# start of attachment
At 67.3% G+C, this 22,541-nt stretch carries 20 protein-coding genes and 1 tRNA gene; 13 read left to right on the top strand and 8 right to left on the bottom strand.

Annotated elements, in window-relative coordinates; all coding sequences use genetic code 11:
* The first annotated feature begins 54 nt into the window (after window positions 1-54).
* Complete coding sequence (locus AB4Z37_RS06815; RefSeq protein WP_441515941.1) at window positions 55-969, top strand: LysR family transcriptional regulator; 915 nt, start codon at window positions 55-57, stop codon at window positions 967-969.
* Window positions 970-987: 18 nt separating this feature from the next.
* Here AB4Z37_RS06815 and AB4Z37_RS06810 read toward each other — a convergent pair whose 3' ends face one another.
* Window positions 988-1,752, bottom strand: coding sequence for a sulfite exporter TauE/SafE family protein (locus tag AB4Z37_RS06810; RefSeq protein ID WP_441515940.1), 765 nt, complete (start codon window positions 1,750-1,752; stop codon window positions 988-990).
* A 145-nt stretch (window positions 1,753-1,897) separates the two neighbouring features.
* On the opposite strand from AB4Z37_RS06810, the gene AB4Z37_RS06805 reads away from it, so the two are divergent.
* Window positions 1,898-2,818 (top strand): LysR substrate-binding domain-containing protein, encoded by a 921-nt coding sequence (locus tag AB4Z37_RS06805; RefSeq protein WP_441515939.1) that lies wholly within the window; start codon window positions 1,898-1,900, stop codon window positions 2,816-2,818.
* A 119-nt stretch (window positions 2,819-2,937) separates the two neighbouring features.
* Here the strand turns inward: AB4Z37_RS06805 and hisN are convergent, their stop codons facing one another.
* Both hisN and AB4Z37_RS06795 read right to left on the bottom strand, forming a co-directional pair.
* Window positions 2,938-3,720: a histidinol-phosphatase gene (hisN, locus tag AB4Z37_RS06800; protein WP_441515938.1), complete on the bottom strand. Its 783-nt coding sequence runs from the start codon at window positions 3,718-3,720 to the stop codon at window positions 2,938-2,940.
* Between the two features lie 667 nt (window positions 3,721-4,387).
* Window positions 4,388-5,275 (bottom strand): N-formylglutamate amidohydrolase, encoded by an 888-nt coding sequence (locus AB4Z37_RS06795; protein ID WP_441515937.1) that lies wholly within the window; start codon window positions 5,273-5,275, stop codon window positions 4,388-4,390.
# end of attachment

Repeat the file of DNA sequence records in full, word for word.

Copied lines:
At 67.3% G+C, this 22,541-nt stretch carries 20 protein-coding genes and 1 tRNA gene; 13 read left to right on the top strand and 8 right to left on the bottom strand.

Annotated elements, in window-relative coordinates; all coding sequences use genetic code 11:
* The first annotated feature begins 54 nt into the window (after window positions 1-54).
* Complete coding sequence (locus AB4Z37_RS06815; RefSeq protein WP_441515941.1) at window positions 55-969, top strand: LysR family transcriptional regulator; 915 nt, start codon at window positions 55-57, stop codon at window positions 967-969.
* Window positions 970-987: 18 nt separating this feature from the next.
* Here AB4Z37_RS06815 and AB4Z37_RS06810 read toward each other — a convergent pair whose 3' ends face one another.
* Window positions 988-1,752, bottom strand: coding sequence for a sulfite exporter TauE/SafE family protein (locus tag AB4Z37_RS06810; RefSeq protein ID WP_441515940.1), 765 nt, complete (start codon window positions 1,750-1,752; stop codon window positions 988-990).
* A 145-nt stretch (window positions 1,753-1,897) separates the two neighbouring features.
* On the opposite strand from AB4Z37_RS06810, the gene AB4Z37_RS06805 reads away from it, so the two are divergent.
* Window positions 1,898-2,818 (top strand): LysR substrate-binding domain-containing protein, encoded by a 921-nt coding sequence (locus tag AB4Z37_RS06805; RefSeq protein WP_441515939.1) that lies wholly within the window; start codon window positions 1,898-1,900, stop codon window positions 2,816-2,818.
* A 119-nt stretch (window positions 2,819-2,937) separates the two neighbouring features.
* Here the strand turns inward: AB4Z37_RS06805 and hisN are convergent, their stop codons facing one another.
* Both hisN and AB4Z37_RS06795 read right to left on the bottom strand, forming a co-directional pair.
* Window positions 2,938-3,720: a histidinol-phosphatase gene (hisN, locus tag AB4Z37_RS06800; protein WP_441515938.1), complete on the bottom strand. Its 783-nt coding sequence runs from the start codon at window positions 3,718-3,720 to the stop codon at window positions 2,938-2,940.
* Between the two features lie 667 nt (window positions 3,721-4,387).
* Window positions 4,388-5,275 (bottom strand): N-formylglutamate amidohydrolase, encoded by an 888-nt coding sequence (locus AB4Z37_RS06795; protein ID WP_441515937.1) that lies wholly within the window; start codon window positions 5,273-5,275, stop codon window positions 4,388-4,390.